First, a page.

Ted Simons: We certainly have the next five years a better indication of what is going to happen there in terms of funding and construction. Good to have you here. Thank you for joining us.
Scott Omer: Thank you.
Sustainability: Water and Growth
- Arizona Municipal Water Users Association Executive Director Kathleen Ferris will discuss why groundwater cannot sustain Arizona’s growth. She will talk about why the state needs to limit new wells, curb groundwater use for new residential subdivisions, and promote smart growth on land with access to renewable water supplies.
- Kathleen Ferris - Executive Director, Arizona Municipal Water Users Association
| Keywords: sustainability
Ted Simons: In our continuing look at sustainability, we focus tonight on Arizona's groundwater supplies. Joining us to talk about groundwater preservation ideas is Kathleen Ferris, executive director of the Arizona Municipal Water Users Association. Good to have you here.
Kathleen Ferris: Thank you for inviting me.
Ted Simons: Groundwater can't sustain Arizona growth.
Kathleen Ferris: Absolutely not.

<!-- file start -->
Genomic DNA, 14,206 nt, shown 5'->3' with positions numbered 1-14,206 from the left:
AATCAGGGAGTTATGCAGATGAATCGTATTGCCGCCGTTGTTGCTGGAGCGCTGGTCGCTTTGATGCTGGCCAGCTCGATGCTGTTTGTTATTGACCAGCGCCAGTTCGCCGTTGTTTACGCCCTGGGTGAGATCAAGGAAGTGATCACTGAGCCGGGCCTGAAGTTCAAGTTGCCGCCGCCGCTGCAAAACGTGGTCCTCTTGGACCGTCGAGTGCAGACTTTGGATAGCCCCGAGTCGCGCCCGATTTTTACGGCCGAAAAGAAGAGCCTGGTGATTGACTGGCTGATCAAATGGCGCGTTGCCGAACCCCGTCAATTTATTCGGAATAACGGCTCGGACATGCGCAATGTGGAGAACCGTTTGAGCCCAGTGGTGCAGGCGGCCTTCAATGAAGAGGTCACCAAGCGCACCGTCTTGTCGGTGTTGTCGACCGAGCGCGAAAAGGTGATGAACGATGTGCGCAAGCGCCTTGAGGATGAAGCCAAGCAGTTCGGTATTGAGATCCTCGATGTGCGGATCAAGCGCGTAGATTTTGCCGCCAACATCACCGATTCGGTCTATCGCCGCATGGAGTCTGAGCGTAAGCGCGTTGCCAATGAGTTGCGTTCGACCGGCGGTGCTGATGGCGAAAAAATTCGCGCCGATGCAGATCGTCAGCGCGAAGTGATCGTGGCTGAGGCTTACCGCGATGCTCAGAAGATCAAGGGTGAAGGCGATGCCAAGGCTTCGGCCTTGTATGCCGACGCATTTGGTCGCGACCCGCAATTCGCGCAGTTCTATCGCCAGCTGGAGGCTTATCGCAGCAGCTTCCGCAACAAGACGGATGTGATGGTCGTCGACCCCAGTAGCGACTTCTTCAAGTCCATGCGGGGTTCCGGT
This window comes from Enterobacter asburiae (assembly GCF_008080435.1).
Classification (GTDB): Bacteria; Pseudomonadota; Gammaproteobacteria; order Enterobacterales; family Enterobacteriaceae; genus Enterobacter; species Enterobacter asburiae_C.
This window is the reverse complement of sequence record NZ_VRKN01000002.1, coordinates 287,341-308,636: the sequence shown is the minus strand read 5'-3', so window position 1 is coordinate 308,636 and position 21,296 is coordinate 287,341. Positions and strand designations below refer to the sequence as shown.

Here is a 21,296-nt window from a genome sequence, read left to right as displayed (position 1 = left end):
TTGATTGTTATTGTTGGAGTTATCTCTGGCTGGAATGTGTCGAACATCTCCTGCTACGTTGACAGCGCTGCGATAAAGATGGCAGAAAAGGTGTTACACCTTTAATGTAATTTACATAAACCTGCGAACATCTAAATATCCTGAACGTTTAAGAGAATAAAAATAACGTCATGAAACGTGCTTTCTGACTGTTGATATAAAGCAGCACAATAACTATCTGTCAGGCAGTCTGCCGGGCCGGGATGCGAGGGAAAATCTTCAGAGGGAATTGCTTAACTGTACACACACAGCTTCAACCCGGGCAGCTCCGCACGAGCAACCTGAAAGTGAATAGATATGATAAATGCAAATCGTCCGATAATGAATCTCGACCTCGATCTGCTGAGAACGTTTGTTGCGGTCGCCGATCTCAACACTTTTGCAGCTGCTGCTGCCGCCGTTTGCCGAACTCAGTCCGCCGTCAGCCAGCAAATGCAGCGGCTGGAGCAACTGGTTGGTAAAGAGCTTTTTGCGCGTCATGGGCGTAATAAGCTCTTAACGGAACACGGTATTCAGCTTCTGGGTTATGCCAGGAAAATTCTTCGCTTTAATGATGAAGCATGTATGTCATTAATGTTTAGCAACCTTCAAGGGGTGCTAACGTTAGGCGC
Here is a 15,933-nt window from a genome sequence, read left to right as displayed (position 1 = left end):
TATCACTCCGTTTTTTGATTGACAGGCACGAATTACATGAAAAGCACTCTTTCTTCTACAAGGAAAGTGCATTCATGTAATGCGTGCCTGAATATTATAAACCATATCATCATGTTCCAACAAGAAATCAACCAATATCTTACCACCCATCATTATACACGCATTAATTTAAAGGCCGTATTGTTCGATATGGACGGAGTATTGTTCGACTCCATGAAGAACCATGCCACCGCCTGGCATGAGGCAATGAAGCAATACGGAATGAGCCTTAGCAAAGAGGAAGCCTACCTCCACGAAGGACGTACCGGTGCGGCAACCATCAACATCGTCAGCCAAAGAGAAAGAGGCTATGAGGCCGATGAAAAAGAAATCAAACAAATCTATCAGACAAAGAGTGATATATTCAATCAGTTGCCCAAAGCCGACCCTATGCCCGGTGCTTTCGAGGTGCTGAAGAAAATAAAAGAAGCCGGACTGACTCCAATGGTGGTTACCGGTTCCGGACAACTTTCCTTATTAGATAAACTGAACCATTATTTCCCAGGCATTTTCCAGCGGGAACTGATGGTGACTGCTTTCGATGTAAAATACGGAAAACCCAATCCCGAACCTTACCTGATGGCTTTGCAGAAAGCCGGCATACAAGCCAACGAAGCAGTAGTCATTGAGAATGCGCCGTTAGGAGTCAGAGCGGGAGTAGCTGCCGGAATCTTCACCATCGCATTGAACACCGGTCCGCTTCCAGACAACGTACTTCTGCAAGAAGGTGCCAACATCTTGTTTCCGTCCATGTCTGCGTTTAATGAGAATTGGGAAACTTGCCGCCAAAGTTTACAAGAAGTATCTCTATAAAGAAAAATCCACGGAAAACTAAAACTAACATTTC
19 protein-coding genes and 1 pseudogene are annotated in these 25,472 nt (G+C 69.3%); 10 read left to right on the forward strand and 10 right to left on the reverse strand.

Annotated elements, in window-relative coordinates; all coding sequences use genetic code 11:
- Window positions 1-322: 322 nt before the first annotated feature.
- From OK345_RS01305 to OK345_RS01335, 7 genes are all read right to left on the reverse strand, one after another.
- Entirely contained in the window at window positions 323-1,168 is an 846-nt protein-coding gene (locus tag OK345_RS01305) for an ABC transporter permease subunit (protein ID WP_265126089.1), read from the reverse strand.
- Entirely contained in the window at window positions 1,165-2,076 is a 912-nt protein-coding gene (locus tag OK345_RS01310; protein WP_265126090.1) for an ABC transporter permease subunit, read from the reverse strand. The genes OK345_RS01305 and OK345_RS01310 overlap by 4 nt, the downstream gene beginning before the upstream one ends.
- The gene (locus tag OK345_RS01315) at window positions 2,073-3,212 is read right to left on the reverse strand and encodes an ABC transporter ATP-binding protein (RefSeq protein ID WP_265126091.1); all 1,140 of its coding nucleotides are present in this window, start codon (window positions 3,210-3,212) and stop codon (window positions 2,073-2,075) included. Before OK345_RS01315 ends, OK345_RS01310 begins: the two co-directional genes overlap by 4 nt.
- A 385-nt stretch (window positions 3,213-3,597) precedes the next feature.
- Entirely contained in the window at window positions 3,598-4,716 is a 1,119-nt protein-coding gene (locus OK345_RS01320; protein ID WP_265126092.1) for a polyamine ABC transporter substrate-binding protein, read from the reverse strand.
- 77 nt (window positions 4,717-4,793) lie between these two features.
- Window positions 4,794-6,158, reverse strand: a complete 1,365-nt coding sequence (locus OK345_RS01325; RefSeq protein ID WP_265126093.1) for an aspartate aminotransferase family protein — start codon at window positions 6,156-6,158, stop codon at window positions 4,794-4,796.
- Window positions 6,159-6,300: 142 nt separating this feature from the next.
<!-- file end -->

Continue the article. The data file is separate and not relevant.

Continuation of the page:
Ted Simons: Interesting. Talk to me more.
Kathleen Ferris: So in 1980 , landmark law, groundwater management act, we did it because we were mining our groundwater supplies at alarming rates. Groundwater is a finite supply. It is not renewable. What we have to do is use that as a savings account not on growth dependent on water day in and day out.
Ted Simons: I was going to ask about that. The 100-year assured water plan, supposed to make sure that you can build it but you have to find it and it has to be there for -- is that not working?
Kathleen Ferris: No, it is working fabulously. The problem is as we grow more, there will be more and more pressure to find new water supplies to sustain that growth. And the choice is not to go back on pumping groundwater, the choice is to find other renewable water supplies, build infrastructure and to drive growth to where the renewable water supplies are.